On Sunday October 23rd we hosted a small scale craft fair selling jewellery, food, hand-made cards and artwork. Thankfully, we had lovely weather and it was very successful. Particularly popular was the Raptor Society who brought along their owls for a meet and greet session and used the opportunity to sell a variety of goods and publications to raise funds towards the upkeep of their birds. They take in injured birds and captive bred ones whose owners cannot look after them properly. Our chainsaw carver was also on hand, selling her wares and talking to visitors. This is something that we may repeat next year when the better weather returns.
The new leaflets about the park we’ve had produced have been well received. They are bright blue in colour and feature a kingfisher on the front cover. If anyone would like one, we have put some in the dispenser just inside the annexe room of the café. Other walks can be downloaded from the website www.letsgo.co.uk We have a series of info and quiz sheets on own website www.hocp.co.uk You can also look up events and general information as well.
Finally, the café would like me to give out their telephone number for enquiries etc. It is 01234 721525. After the clocks go back, their opening times at the weekend will finish an hour earlier at 4pm with hot food ceasing at 3pm. Similarly, the overflow car park will also close an hour earlier at 4pm because of the dark nights.
Dates for your diary
Health Walks. Every other Thursday at 10.30am. Leader Janet Munro. Meet at the café entrance and walk for an hour with the option to have a coffee and a natter in the café afterwards. For enquiries tel. 01234 720016.
Thursday November 10th
Thursday November 24th
Friends Conservation Tasks
Monday November 28th
Anyone interested in finding out more should come equipped with sturdy outdoor clothing, footwear and a packed lunch. Refreshments are provided. Tasks could include hedge-laying, bramble & scrub clearance, making picnic benches and coppicing. Tel 01234 720016 for more information or log on to www.hocp.co.uk Janet Munro, Ranger
Village Quiz, 8th October
The Village Quiz on the 8th October was well attended, and, as usual, very taxing and entertaining. The range of questions was wide, but the “killer” round had to be naming the rooms in the game of “Cluedo” and then labelling them correctly on a copy of the board – that certainly re-shuffled the table of results! (I must remember to get those board games out this winter!!).
The winning teams were: 1st, Mad Dogs, 2nd, Densa and 3rd, The Fat Stripes.
Events in November:
Melvis returns on 19th November, at 7.30pm. Tickets £9 including hot dogs, available from Nikki: 01234 720893. Licensed bar.
The Mill Theatre, Sharnbrook
¨Flash, Bang, Wallop! What a show!
A sparkling new version by Warner Brown of the classic show, featuring underprivileged orphan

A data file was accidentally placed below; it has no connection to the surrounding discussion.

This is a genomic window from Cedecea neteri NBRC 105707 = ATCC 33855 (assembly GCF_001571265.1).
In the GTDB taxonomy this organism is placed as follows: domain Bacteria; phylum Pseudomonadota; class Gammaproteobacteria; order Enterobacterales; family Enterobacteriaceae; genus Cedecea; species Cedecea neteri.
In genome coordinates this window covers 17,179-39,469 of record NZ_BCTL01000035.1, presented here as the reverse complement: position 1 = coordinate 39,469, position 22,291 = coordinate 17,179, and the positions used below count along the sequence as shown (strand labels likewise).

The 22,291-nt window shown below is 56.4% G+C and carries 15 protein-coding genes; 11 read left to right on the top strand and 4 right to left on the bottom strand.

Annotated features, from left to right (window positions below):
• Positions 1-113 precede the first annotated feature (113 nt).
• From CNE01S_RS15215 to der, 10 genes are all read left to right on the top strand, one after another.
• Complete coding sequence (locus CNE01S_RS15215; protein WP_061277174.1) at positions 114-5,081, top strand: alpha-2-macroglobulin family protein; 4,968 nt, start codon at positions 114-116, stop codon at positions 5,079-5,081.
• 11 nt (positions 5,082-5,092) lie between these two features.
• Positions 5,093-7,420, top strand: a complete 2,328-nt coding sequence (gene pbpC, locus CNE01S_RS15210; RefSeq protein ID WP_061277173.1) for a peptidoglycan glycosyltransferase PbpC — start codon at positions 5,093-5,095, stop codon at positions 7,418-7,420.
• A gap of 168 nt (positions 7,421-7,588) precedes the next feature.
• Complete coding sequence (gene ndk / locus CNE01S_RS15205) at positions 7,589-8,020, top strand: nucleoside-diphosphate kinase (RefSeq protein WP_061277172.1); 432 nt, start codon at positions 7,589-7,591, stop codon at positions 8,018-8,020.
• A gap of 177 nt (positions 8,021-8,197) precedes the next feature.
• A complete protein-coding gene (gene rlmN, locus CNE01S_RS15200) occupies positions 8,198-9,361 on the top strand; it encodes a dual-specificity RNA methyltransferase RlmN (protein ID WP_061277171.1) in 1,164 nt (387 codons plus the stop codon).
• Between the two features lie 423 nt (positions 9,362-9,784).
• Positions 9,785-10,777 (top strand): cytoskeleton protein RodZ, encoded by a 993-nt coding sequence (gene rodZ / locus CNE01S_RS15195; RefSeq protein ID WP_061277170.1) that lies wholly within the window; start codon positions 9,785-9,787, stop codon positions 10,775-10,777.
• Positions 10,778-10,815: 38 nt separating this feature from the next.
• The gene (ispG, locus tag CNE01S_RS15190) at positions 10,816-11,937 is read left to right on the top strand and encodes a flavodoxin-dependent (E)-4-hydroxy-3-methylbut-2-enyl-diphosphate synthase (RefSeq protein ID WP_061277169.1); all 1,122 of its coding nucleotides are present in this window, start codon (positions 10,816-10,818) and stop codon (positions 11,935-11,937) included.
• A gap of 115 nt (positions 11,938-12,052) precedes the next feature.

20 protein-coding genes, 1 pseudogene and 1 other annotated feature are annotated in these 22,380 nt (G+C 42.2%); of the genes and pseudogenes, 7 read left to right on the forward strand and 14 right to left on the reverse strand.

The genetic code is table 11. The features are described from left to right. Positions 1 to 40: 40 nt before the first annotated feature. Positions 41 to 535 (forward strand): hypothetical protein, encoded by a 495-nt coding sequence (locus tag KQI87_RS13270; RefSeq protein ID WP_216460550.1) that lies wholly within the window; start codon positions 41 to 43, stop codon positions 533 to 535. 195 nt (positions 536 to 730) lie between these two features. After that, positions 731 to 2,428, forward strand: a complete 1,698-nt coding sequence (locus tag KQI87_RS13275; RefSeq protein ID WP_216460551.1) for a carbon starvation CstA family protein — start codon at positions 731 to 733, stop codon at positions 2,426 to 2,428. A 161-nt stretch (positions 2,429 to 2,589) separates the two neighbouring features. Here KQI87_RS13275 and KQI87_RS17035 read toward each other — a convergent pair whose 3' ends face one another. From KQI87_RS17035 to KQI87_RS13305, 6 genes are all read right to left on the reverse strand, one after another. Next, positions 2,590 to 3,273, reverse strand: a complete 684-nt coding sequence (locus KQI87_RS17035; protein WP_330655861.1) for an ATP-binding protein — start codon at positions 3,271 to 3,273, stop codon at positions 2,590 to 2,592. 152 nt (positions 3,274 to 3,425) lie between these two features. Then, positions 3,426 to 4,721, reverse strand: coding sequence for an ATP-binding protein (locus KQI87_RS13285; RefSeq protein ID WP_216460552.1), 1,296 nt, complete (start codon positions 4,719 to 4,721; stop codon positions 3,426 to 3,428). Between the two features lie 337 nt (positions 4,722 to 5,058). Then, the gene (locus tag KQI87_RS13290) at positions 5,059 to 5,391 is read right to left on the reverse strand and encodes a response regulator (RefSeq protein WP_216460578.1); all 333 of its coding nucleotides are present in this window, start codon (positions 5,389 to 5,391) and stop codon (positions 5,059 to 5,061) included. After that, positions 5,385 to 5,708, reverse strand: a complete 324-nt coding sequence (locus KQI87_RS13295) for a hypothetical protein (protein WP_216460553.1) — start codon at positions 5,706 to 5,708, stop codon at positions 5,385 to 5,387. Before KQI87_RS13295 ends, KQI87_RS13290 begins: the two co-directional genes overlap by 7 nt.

Arthur Kipps, who inherits a fortune ….then loses it, but in the process discovers his true love…..
The show includes the old favourite songs ‘Flash, Bang, Wallop!’ ‘In The Cause of Economy,’ and ‘Half A Sixpence’, plus nine new ones, including the show-stopping belter ‘What Should I Feel’. A wonderful, traditional, fun musical for all the family. This is a musical based on the novel ‘’Kipps’’ by H.G. Wells. An amateur production by arrangement with Warner Chappell Music Ltd, administered by Boosey & Hawkes
Tickets £9-£12 available from
Bedford Central Box Office 01234 269519*
10 % discount for 10 or more (excluding Charity performance)
*2 wheelchair spaces, easier access seating Rows A – C; hearing loop Rows A -E. Fri. 11th November is a Charity Night; ticket price may differ
2nd 10.30am Meeting Point at Jane Smith’s, Horsefair Lane.
5th 10am Bulb planting. Meet outside The Bell.
5th 8.30pm Bonfire Night Party, The Bell.
8th 7.30pm W.I. meet in Village Hall.
9th 7.45pm PCC Meeting at Rectory.
10th 10.30am Health Walk, HOCP.
13th 10.30am Remembrance Sunday Service, All Saints’.
13th 6.00pm Eagle Choir sing Faure’s Requiem, All Saints.
16th 10.30am Meeting Point at Catherine’s, Manor Cottage, Harrold.
19th 9.45am All Saints’ Amblers meet at The Bell.
19th 11am Victorian Bazaar, Carlton Village Hall.
19th 7.30pm Melvis in Village Hall.
21st 7.30pm Parish Council Meeting, Village Hall.
24th 10.30am Health Walk, HOCP.
25th 2.30pm ‘Patches’ meet at the Rectory.
26th 7.30pm Handel’s Messiah at Bunyan Meeting, Mill St.
28th 10am Conservation Tasks Day, HOCP.
29th 7.30pm Confirmation Service at All Saints’.
30th 10.30am Meeting Point at Sarah’s, 9 Horsefair Lane.
Please send all entries for the joint December/January 2012 magazine to Tricia Hudson (mag1 at odellbeds.net) or Catherine Corkery by November 12th at the latest. May we remind you that the editorial team exercises the right to edit, shorten or alter any items that are submitted. Also, the opinions expressed in the articles are those of the contributors and are not the responsibility of the editorial team.
Great local pubs
The Bell in Odell
As Featured in the 2010 Good Beer Guide
With the relaxed charm of a village local and a varied menu of
quality, home-cooked food you won’t find any gimmicks here
just a Great British Pub!
Abbot Ale, IPA & Changing Seasonal & Guest Ales
Telephone 01234 720254
Back to the Odell Home Page